Starting a book club in today's day and age makes you a heroine in my books. You know why? Because it’s hard — damn hard — in today’s world of multiple calendars, varied commitments and general feelings of malaise to regularly get a group of smart, interesting people together to discuss life- and world-changing works of literature (because even 50 Shades of Grey changed the world, in its own weird way).
First you have to decide what kind of books you’re going to read, then you have to pick the right people — who sometimes are total strangers (in which case the Universe picks them for you, which sometimes leads to pure magic). Once that’s done, you need to pick a date and time which works for everyone, which, let’s be honest, is near impossible for many fledgling book clubs. You have to pick the right books. You have to ask the right questions.
But those things aren’t the hardest part of starting a book club that changes the world.
You know what is? Deciding to make the commitment: committing to read the book, to show up as regularly as possible, to be there for the other people in the group. Woody Allen once said that “eighty percent of success is showing up” —and nowhere is that more true than for a book club.
My husband was telling me a story recently about a play group he knew about when his kids were younger (we’re both on our second marriage). Everyone wanted to be a part of this play group. They were organized, confident and happy, and everyone played by the rules.They didn’t flake out or schedule other things during the normal play group time. No one overstepped their bounds, because the boundaries were very clear and respectful. This is what makes a great book club too — the idea that this group is important to you, and everyone is invested in committing the time and energy to make it run smoothly.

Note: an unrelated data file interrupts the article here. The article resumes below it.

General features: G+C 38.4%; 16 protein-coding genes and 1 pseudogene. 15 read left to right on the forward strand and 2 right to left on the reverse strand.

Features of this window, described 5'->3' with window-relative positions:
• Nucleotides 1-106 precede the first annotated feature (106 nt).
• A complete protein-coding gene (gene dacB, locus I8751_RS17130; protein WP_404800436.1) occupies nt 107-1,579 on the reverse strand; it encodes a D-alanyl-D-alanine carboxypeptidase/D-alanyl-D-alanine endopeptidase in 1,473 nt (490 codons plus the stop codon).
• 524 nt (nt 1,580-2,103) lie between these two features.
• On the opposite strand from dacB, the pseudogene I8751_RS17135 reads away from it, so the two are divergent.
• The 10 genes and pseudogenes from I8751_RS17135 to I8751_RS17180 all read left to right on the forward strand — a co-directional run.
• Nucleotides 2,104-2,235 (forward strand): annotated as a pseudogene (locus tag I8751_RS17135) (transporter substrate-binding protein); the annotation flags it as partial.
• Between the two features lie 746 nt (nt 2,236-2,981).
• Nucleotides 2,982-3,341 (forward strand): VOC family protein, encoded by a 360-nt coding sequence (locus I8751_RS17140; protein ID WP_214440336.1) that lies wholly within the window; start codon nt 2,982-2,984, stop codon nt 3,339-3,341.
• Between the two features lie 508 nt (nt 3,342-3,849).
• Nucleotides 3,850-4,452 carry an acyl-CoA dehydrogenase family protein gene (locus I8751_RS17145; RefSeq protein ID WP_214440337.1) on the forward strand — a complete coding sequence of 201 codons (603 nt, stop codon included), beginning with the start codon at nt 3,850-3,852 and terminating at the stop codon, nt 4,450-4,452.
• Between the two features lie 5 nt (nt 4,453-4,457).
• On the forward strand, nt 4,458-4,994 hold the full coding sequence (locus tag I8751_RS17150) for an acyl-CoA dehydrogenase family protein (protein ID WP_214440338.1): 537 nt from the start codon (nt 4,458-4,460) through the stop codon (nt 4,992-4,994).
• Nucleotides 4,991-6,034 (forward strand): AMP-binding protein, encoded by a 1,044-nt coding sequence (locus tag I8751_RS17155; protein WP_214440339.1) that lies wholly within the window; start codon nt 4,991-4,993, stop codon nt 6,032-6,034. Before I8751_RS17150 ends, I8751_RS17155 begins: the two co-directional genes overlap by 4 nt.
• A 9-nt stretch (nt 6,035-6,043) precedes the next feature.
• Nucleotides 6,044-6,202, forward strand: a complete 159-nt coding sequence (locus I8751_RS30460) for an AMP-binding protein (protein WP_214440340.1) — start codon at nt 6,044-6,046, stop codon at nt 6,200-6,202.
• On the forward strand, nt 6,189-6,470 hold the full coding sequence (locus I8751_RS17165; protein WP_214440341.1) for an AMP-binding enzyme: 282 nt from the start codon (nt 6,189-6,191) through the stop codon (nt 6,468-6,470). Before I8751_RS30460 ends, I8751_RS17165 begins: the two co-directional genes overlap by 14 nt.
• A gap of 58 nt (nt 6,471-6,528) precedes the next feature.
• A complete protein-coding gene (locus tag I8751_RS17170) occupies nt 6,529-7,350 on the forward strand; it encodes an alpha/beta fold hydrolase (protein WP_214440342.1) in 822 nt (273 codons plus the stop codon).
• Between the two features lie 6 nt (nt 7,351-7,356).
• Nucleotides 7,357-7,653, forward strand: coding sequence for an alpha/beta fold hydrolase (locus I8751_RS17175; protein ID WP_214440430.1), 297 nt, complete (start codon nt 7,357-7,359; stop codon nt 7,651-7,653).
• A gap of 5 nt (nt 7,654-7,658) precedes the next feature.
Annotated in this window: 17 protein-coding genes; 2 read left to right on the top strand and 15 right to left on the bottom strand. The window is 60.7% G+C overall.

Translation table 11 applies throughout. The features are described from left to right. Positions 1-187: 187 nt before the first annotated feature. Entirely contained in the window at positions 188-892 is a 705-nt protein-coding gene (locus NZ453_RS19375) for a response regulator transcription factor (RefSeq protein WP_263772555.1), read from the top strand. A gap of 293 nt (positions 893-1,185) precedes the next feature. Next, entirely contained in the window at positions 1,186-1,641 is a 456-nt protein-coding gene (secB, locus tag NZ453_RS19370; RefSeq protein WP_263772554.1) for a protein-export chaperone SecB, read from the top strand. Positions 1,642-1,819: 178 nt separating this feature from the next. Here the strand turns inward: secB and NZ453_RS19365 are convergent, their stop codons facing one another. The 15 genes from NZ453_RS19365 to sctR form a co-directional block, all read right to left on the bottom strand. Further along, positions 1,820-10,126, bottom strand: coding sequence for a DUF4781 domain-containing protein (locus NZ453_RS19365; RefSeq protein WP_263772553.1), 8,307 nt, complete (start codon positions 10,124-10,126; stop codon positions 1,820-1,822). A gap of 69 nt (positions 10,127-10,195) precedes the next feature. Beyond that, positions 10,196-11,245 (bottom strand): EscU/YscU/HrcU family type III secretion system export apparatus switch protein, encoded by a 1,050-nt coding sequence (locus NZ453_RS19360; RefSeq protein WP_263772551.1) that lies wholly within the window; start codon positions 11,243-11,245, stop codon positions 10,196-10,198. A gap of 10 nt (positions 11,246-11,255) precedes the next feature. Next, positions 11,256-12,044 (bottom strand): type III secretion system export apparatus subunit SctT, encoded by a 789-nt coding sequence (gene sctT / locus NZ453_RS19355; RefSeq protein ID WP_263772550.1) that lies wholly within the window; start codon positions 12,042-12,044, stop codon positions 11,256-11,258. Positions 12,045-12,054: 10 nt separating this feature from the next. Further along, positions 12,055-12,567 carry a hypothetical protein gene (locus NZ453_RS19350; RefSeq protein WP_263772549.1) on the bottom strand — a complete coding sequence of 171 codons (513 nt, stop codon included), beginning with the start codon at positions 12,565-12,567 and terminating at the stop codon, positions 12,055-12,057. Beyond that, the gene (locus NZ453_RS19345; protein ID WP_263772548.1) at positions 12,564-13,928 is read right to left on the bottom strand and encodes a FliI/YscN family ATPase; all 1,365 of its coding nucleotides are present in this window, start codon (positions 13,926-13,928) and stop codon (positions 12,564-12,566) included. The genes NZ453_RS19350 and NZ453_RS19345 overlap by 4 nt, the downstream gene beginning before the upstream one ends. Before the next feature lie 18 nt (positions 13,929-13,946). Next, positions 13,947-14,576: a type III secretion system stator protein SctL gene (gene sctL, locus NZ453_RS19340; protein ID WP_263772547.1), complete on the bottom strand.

But I believe in you!
With the right guidance, you can form a book club that’s truly transformative for its members. By changing your lives, you change the world — because our lives are all a part of a huge tapestry of lives. When you pull one small string, the whole tapestry is changed. Books have that power: they hold within their pages the capacity to make us see our lives, the choices we make, and how we interact with others, differently.
So why not not lay a truly powerful foundation?
Does that mean asking the right people? Finding the right structure? Picking the right books? Of course all these things matter when forming a phenomenal book club, but it’s more than that: it’s a very specific magic that happens when all these things fall beautifully into place. It doesn’t happen every time, and with every group. But if you’re thoughtful what you want your book club to be, open to the fact that your group will change in wonderful ways you never could have imagined, and your heart(s) are in the right place, I think you’ll find your book club gives back to you and its members for years to come.
Shall we get started?
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Jill Hinton Wolfe,
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